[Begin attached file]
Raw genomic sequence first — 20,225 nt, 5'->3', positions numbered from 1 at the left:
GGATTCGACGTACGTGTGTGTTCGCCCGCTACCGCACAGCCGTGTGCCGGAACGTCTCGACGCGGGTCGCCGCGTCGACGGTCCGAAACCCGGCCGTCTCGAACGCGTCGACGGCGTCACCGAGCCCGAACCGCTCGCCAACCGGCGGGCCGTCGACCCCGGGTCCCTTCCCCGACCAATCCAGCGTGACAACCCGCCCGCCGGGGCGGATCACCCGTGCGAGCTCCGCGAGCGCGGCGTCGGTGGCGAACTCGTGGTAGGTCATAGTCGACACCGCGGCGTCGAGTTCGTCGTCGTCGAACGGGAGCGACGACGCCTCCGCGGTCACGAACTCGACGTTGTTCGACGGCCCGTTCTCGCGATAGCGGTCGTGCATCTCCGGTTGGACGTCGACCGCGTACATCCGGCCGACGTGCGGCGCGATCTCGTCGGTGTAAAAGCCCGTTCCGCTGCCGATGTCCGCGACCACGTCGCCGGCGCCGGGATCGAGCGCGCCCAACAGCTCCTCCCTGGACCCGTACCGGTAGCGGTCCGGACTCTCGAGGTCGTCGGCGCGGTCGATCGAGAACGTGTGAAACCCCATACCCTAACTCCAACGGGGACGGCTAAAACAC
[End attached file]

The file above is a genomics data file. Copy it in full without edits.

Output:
Raw genomic sequence first — 20,225 nt, 5'->3', positions numbered from 1 at the left:
GGATTCGACGTACGTGTGTGTTCGCCCGCTACCGCACAGCCGTGTGCCGGAACGTCTCGACGCGGGTCGCCGCGTCGACGGTCCGAAACCCGGCCGTCTCGAACGCGTCGACGGCGTCACCGAGCCCGAACCGCTCGCCAACCGGCGGGCCGTCGACCCCGGGTCCCTTCCCCGACCAATCCAGCGTGACAACCCGCCCGCCGGGGCGGATCACCCGTGCGAGCTCCGCGAGCGCGGCGTCGGTGGCGAACTCGTGGTAGGTCATAGTCGACACCGCGGCGTCGAGTTCGTCGTCGTCGAACGGGAGCGACGACGCCTCCGCGGTCACGAACTCGACGTTGTTCGACGGCCCGTTCTCGCGATAGCGGTCGTGCATCTCCGGTTGGACGTCGACCGCGTACATCCGGCCGACGTGCGGCGCGATCTCGTCGGTGTAAAAGCCCGTTCCGCTGCCGATGTCCGCGACCACGTCGCCGGCGCCGGGATCGAGCGCGCCCAACAGCTCCTCCCTGGACCCGTACCGGTAGCGGTCCGGACTCTCGAGGTCGTCGGCGCGGTCGATCGAGAACGTGTGAAACCCCATACCCTAACTCCAACGGGGACGGCTAAAACAC